When Rob died, I was not sure I could make a go of it with Snare. And I wouldn’t have if it weren’t for the mentorship and guidance of so many friends and colleagues. Snare Books survived for seven years because of the guidance of Robert Kroetsch, Alana Wilcox, Karis Shearer, Marisa Grizenko, Karl Siegler, Darren Wershler, Alex Porco, Bill Kennedy, Jason Camlot, Neil Besner, Sina Queyras, Sachiko Murakami, Dennis Cooley, John Goldbach, Karis Shearer, Mike O’Connor, Michael Holmes, David McGimpsey, Rachel Zolf, Elizabeth Bachinsky, and Christian Bok. I am in their debt. I would also like to thank the Canada Council for the Arts for their early support of Snare. I must also thank the people I have worked with on the design and marketing of Snare: Gillian Savigny, Jocelyn Parr, Melanie Bell, Lorne Roberts, Leigh Kotsilidis, Genevieve Robichaud, Chris Tucker, Tyler Morency, and Georgia Webber as well as the staff at LitDistCo and the LPG. 

Thankfully, there is exciting news to report as well. From now on, Snare Books will be the name of the poetry imprint at Invisible Publishing. Further, I am pleased to announce that Invisible has agreed to take on the back list Snare titles and the titles will continue to be available to book buyers. I am thrilled to announce the continuation of The Robert Kroetsch Award for Innovative Poetry. The administration of this award will fall under the purview of Matrix Magazine in partnership with Invisible Publishing and these books will be published every fall by Invisible under my editorship and the Snare imprint. The prize will be awarded annually to the best poetry manuscript by an emerging Canadian writer (a writer who has published two books or less). Each year the winning manuscript will be selected by established and well-known Canadian writers. The 2013 award will be judged by innovative poet and BookThug mastermind, Jay MillAr. I am also pleased to announce that the first title under the Snare imprint will be kevin mcpherson eckoff's new book, Forge.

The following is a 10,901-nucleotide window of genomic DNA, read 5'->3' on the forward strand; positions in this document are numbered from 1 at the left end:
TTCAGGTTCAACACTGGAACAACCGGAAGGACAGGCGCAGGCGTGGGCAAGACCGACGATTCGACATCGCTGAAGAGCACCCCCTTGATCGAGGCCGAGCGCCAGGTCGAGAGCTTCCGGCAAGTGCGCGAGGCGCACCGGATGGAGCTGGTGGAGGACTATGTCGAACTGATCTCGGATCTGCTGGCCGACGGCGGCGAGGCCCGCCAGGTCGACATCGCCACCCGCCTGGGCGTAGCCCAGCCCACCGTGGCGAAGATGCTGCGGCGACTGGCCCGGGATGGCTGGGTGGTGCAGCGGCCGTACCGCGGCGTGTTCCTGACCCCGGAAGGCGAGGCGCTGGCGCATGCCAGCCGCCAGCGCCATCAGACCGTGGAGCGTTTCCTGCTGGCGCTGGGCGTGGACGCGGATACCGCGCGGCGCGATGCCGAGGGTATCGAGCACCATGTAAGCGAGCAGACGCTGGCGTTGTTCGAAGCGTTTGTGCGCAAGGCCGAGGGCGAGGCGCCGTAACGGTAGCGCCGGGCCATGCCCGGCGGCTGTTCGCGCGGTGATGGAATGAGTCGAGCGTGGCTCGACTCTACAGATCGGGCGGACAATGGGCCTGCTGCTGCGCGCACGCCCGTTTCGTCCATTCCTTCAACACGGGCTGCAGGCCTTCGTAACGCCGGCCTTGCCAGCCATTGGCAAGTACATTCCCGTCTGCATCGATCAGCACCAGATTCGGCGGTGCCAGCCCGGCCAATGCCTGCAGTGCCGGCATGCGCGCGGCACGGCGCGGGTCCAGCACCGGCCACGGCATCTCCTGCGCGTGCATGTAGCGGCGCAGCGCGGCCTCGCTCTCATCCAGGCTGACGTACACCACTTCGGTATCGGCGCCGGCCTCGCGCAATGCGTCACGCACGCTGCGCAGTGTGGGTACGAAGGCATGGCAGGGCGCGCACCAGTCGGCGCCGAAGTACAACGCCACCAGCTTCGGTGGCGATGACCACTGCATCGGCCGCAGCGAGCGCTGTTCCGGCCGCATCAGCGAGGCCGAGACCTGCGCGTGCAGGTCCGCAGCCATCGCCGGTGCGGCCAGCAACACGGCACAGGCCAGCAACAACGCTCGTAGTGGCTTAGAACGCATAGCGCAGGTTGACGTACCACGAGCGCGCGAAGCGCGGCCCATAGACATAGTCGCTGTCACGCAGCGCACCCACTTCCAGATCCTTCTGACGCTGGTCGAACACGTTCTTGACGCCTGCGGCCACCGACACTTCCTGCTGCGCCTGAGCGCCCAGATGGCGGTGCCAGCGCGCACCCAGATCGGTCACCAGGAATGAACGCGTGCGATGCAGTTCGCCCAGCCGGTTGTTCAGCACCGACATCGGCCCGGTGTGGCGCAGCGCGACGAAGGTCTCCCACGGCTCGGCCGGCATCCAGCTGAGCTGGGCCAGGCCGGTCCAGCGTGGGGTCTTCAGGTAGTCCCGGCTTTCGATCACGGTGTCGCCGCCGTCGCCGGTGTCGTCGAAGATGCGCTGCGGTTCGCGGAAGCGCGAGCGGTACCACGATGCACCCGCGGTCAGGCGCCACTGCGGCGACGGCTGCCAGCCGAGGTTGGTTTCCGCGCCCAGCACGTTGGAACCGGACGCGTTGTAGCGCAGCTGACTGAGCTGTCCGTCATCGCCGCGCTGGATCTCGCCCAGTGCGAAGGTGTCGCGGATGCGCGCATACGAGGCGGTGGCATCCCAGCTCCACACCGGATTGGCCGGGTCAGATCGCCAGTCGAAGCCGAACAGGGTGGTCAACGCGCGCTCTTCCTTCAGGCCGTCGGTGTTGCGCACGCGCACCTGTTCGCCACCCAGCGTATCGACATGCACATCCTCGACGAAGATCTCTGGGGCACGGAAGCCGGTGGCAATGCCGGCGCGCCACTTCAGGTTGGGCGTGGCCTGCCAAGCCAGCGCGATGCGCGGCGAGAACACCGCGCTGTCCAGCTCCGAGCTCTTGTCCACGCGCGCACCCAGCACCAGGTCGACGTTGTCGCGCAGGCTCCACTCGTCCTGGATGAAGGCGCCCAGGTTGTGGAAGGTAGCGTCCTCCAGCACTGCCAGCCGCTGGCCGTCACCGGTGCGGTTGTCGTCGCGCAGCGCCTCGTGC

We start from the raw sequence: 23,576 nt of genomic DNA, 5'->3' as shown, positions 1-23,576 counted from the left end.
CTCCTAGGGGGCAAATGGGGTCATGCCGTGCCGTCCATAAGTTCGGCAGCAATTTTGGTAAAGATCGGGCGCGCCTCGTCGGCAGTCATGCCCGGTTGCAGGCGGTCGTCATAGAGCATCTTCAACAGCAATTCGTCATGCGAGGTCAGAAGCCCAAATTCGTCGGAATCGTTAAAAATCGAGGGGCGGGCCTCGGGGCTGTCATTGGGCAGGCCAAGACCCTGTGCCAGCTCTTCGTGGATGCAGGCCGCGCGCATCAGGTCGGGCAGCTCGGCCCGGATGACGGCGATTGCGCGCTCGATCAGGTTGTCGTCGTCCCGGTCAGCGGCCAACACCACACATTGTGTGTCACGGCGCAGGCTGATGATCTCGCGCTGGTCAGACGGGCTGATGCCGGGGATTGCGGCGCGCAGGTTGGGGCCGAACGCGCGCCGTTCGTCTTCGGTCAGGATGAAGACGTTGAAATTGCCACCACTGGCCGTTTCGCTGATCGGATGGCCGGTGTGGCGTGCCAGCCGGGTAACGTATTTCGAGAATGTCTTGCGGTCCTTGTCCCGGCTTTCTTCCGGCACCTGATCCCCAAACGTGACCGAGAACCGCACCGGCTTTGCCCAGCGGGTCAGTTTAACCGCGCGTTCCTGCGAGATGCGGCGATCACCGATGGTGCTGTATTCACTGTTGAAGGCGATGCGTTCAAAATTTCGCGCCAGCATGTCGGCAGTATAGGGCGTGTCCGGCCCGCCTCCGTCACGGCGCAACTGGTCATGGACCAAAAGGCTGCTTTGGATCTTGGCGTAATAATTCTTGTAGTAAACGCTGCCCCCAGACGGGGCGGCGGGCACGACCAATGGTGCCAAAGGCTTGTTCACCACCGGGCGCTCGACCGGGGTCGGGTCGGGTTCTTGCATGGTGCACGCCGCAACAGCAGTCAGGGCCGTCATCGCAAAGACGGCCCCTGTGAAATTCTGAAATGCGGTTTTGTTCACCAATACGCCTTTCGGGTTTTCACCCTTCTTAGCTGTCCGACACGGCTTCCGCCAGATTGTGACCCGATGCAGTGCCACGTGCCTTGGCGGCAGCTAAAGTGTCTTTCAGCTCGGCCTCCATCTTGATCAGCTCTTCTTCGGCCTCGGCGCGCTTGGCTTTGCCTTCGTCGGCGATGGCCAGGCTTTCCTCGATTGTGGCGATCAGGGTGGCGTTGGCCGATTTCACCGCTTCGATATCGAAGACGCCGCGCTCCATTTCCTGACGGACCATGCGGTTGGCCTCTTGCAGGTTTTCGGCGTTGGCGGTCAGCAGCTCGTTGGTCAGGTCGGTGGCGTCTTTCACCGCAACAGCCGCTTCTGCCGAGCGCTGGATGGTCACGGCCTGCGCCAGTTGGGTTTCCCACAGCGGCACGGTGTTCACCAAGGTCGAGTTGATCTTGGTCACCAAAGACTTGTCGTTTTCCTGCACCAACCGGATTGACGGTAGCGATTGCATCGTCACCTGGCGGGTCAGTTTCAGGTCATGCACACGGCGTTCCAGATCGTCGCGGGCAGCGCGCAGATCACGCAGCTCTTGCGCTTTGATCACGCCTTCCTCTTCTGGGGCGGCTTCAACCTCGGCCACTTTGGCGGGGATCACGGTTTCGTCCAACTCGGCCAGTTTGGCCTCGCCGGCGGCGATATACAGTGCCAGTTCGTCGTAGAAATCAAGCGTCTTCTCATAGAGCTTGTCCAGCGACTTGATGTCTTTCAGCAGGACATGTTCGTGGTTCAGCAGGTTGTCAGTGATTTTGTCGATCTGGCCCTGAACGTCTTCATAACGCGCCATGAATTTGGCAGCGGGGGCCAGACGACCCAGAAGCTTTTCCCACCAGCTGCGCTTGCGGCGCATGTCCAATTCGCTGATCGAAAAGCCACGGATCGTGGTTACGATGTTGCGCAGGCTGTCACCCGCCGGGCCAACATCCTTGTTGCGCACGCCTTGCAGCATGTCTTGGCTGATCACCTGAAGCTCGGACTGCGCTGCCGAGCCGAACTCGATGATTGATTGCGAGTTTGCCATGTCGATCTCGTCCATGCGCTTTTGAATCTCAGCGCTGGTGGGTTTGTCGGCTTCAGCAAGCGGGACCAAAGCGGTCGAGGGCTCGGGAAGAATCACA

Just a few months ago, I was absolutely heartbroken to discover that Snare Books could no longer operate as an independent publisher. But then a series of astonishing and inspiring events happened as a result of the goodwill and genuine interest of astonishing and inspiring people. Nic Boshart and Robbie MacGregor from Invisible reached out to me immediately with a simple message: Snare Books is not dead. When we began formal discussions, I was instantly thrilled to discover that I was dealing with kindred spirits – people who believe that literary innovation has a future in Canada. Beyond this, I was made acutely aware through my observations of the way their publishing co-op works, that there is potential to make the kind of work I love more available to readers through multiple platforms. In its five years, Invisible has already become a vital and cutting edge publisher. And the people behind it are exemplary human beings. In the course of a few weeks, one of the most devastating events of my adult life was transformed into an uplifting and re-affirming experience. I am so lucky, so grateful.  

Jon Paul Fiorentino